South Korea vows ‘strong response’ to attack from North, as US boosts military presence off peninsula
On Monday, the South Korean president warned that the country’s
military has been ordered to strike back without waiting for
permission from Seoul in the event of any attack from the North.
"If there is any provocation against South Korea and its people, there should be a strong response in initial combat without any political considerations," Park Geun-hye, South Korean President, is cited as saying by Reuters.
While the Korean Peninsula is now in a “state of war” announced by Pyongyang and the country’s ballistic rockets are allegedly targeting American bases in the region and even the US mainland, the US has decided to continue its military drills with South Korea as planned.
The White House issued a statement saying that the US takes seriously North Korea's war threats, but at the same time it is not seeing “large-scale mobilizations and positioning of forces” by Pyongyang, “despite the harsh rhetoric.”
The USS Fitzgerald, positioned next to North Korea, will serve
to shoot down any missiles launched from the country. It is the
latest move in a rapidly escalating confrontation with the
communist state. The vessel was initially supposed to return to
base in Japan following recent joint exercises with the South,
according to a US defense official.
Speaking on condition of anonymity, the official told AFP the re-positioning of the USS Fitzgerald was a “prudent move” aimed at providing “greater missile defense options, should that become necessary.”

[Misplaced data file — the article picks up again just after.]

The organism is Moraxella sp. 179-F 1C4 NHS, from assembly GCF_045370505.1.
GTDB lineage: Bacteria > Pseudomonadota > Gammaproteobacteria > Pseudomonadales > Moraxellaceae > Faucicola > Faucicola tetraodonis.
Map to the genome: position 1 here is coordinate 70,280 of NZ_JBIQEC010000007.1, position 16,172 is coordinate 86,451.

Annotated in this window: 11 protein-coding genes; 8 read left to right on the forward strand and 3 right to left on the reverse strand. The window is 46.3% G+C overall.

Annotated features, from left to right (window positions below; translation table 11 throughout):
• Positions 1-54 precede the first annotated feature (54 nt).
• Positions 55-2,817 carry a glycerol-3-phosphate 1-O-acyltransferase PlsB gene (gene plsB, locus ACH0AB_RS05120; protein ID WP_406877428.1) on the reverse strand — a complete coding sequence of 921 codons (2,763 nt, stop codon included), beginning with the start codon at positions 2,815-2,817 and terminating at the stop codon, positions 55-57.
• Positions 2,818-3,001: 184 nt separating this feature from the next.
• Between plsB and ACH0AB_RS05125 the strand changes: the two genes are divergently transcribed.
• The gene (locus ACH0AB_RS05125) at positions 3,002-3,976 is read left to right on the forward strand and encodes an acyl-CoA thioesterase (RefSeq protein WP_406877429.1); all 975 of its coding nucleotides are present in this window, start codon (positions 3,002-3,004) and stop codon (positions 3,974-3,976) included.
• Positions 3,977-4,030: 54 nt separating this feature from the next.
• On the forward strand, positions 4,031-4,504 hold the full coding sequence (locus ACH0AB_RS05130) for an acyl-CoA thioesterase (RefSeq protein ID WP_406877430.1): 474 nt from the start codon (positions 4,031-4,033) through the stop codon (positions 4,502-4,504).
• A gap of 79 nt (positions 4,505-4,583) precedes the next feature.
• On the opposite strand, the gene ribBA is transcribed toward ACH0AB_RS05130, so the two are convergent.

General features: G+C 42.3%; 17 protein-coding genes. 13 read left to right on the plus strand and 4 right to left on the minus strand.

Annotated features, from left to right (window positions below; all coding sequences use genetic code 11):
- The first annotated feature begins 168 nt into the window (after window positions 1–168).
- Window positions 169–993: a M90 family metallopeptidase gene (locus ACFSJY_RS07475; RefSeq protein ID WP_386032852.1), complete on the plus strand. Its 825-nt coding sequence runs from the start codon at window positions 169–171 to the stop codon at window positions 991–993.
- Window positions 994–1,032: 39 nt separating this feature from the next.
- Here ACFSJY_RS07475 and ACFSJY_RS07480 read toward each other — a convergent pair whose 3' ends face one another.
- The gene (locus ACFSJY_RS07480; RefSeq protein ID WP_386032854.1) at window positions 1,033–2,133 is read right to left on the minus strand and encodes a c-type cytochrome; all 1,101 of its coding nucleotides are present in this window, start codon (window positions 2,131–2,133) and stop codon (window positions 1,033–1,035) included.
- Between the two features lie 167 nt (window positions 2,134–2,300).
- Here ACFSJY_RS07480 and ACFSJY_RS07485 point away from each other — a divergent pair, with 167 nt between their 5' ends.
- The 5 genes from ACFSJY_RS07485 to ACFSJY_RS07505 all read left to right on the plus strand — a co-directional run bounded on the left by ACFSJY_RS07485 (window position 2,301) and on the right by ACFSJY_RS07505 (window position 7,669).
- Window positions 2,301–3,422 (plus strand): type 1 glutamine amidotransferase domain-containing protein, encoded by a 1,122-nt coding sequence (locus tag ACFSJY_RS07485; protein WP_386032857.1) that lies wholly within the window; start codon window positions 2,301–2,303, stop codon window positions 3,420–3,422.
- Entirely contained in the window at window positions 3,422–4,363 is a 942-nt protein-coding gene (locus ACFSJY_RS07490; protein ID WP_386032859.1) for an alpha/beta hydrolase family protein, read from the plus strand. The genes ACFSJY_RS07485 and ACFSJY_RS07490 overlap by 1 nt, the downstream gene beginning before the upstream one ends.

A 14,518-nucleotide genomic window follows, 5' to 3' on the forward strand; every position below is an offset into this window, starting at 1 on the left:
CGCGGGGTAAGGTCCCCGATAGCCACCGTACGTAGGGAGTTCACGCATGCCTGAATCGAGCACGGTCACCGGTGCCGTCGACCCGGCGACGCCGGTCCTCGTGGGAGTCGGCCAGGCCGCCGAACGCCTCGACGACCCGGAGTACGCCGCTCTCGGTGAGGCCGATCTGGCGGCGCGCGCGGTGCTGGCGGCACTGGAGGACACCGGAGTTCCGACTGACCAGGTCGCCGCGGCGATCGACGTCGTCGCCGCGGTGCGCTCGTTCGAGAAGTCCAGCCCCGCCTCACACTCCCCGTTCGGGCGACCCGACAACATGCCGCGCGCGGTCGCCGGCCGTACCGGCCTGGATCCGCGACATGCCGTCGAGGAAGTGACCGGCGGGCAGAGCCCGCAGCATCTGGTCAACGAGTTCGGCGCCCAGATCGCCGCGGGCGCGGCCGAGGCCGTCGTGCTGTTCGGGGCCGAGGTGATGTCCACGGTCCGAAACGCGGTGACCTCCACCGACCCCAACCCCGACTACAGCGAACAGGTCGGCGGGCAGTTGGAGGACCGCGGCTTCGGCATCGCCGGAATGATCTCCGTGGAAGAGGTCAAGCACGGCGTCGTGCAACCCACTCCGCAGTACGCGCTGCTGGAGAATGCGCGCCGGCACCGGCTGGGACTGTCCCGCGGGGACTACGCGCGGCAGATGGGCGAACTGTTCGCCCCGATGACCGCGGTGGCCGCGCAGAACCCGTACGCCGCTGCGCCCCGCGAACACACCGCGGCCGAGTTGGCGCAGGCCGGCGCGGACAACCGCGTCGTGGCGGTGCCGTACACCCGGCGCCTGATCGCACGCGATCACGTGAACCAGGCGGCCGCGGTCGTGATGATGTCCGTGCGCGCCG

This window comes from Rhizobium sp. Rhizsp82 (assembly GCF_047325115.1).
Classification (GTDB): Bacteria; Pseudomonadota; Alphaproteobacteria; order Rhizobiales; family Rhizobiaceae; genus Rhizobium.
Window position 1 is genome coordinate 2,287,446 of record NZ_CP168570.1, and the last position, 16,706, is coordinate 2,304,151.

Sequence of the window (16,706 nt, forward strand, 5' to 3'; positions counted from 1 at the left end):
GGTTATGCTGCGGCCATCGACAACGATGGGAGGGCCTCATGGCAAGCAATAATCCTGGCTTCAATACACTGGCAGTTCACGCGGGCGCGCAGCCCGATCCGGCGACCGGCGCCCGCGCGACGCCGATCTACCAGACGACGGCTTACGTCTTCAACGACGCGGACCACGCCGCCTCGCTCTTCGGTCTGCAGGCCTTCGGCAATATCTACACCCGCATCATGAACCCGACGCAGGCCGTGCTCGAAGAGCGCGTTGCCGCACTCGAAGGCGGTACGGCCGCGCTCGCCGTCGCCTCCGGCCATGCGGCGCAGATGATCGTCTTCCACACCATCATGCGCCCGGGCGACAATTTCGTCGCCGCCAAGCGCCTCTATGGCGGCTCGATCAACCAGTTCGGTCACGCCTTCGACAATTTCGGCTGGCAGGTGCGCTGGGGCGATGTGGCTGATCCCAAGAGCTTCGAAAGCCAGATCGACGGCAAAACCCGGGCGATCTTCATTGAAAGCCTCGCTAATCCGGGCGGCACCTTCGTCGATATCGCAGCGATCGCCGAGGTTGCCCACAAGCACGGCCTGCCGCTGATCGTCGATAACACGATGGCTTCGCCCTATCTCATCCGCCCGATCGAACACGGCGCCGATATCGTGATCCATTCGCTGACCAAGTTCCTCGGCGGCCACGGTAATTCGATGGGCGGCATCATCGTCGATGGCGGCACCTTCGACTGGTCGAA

The advanced radar-evading F-22 Raptors were redeployed from Kadena Air Base in Okinawa to the Osan Air Base, the main US base in South Korea.
“North Korea will achieve nothing by threats or provocations, which will only further isolate North Korea and undermine international efforts to ensure peace and stability in Northeast Asia,” the statement from the US military command said.
The American military did not specify the number of fighting units that were re-deployed. The repositioning of force, the army claims, follows routine shifts among US bases in the Western Pacific since 2004.
The relocation of the F-22 fighters follows earlier US displays of air dominance in the region, including the mock bombing of South Korea staged by B-52 bombers and B-2 stealth bombers.
US command in S. Korea explained earlier this month that, “despite challenges with fiscal constraints, training opportunities remain important to ensure US forces are battle-ready and trained to employ airpower to deter aggression, defend the ROK and defeat any attack against the alliance.”
Earlier on Sunday, North Korea vowed to boost its nuclear arsenal, a “treasure of a reunified country” which it will never trade for “billions of dollars” worth of aid.
The annual US-South Korean military exercise has angered North Korea, especially after US showcased it’s most advanced capabilities, including the the B-2 stealth bomber. In retaliation, the North threatened to “blow up US bases for aggression in its mainland and in the Pacific operational theatres including Hawaii and Guam.”
The threat to the peninsula peace worsened when on Saturday North Korea announced that any issues between the two countries will be resolved in a "wartime manner" and the country's leader, Kim Jong-un, threatened to close the border factory complex, a major source of exchange between two hostile neighbors. The two Koreas have formally been at war since fighting ended in the 1950-53 conflict as a peace agreement was never signed.